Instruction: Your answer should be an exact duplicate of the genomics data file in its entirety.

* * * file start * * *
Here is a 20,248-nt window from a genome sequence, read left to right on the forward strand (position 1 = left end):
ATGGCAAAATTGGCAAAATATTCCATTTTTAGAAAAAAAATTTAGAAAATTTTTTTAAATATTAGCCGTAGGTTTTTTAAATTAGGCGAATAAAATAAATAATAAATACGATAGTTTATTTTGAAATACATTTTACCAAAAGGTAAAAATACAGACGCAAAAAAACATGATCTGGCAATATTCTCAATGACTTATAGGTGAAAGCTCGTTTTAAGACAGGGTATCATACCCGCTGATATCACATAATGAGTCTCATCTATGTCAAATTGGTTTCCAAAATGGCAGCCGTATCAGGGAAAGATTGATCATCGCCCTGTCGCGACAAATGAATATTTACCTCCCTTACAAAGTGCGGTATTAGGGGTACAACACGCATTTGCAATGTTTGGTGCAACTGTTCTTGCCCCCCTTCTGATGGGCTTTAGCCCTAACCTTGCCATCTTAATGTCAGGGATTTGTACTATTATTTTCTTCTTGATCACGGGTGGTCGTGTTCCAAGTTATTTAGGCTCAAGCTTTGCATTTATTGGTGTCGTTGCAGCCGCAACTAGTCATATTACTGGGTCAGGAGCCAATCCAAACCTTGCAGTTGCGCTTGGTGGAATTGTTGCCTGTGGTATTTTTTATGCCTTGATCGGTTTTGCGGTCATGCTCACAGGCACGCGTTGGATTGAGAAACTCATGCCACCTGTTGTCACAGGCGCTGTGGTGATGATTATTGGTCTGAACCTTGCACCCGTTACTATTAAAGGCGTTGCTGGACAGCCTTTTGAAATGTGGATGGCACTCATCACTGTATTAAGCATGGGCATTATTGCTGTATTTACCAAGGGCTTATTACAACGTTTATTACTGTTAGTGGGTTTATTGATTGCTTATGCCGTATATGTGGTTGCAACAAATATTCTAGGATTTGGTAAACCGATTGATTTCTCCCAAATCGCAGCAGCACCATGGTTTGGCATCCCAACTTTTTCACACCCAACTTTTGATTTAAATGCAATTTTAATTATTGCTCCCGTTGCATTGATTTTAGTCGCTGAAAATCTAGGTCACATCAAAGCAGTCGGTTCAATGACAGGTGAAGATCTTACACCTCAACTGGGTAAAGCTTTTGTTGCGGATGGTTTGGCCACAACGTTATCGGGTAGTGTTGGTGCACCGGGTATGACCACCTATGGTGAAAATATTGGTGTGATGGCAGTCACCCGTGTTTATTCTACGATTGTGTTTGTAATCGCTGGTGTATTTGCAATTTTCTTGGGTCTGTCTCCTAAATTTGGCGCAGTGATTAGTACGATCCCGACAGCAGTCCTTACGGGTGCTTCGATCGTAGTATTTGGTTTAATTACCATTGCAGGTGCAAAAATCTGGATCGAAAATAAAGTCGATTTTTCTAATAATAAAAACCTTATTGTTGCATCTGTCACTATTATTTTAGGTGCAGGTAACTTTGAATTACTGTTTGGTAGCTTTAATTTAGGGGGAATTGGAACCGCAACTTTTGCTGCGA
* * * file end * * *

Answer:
Here is a 20,248-nt window from a genome sequence, read left to right on the forward strand (position 1 = left end):
ATGGCAAAATTGGCAAAATATTCCATTTTTAGAAAAAAAATTTAGAAAATTTTTTTAAATATTAGCCGTAGGTTTTTTAAATTAGGCGAATAAAATAAATAATAAATACGATAGTTTATTTTGAAATACATTTTACCAAAAGGTAAAAATACAGACGCAAAAAAACATGATCTGGCAATATTCTCAATGACTTATAGGTGAAAGCTCGTTTTAAGACAGGGTATCATACCCGCTGATATCACATAATGAGTCTCATCTATGTCAAATTGGTTTCCAAAATGGCAGCCGTATCAGGGAAAGATTGATCATCGCCCTGTCGCGACAAATGAATATTTACCTCCCTTACAAAGTGCGGTATTAGGGGTACAACACGCATTTGCAATGTTTGGTGCAACTGTTCTTGCCCCCCTTCTGATGGGCTTTAGCCCTAACCTTGCCATCTTAATGTCAGGGATTTGTACTATTATTTTCTTCTTGATCACGGGTGGTCGTGTTCCAAGTTATTTAGGCTCAAGCTTTGCATTTATTGGTGTCGTTGCAGCCGCAACTAGTCATATTACTGGGTCAGGAGCCAATCCAAACCTTGCAGTTGCGCTTGGTGGAATTGTTGCCTGTGGTATTTTTTATGCCTTGATCGGTTTTGCGGTCATGCTCACAGGCACGCGTTGGATTGAGAAACTCATGCCACCTGTTGTCACAGGCGCTGTGGTGATGATTATTGGTCTGAACCTTGCACCCGTTACTATTAAAGGCGTTGCTGGACAGCCTTTTGAAATGTGGATGGCACTCATCACTGTATTAAGCATGGGCATTATTGCTGTATTTACCAAGGGCTTATTACAACGTTTATTACTGTTAGTGGGTTTATTGATTGCTTATGCCGTATATGTGGTTGCAACAAATATTCTAGGATTTGGTAAACCGATTGATTTCTCCCAAATCGCAGCAGCACCATGGTTTGGCATCCCAACTTTTTCACACCCAACTTTTGATTTAAATGCAATTTTAATTATTGCTCCCGTTGCATTGATTTTAGTCGCTGAAAATCTAGGTCACATCAAAGCAGTCGGTTCAATGACAGGTGAAGATCTTACACCTCAACTGGGTAAAGCTTTTGTTGCGGATGGTTTGGCCACAACGTTATCGGGTAGTGTTGGTGCACCGGGTATGACCACCTATGGTGAAAATATTGGTGTGATGGCAGTCACCCGTGTTTATTCTACGATTGTGTTTGTAATCGCTGGTGTATTTGCAATTTTCTTGGGTCTGTCTCCTAAATTTGGCGCAGTGATTAGTACGATCCCGACAGCAGTCCTTACGGGTGCTTCGATCGTAGTATTTGGTTTAATTACCATTGCAGGTGCAAAAATCTGGATCGAAAATAAAGTCGATTTTTCTAATAATAAAAACCTTATTGTTGCATCTGTCACTATTATTTTAGGTGCAGGTAACTTTGAATTACTGTTTGGTAGCTTTAATTTAGGGGGAATTGGAACCGCAACTTTTGCTGCGA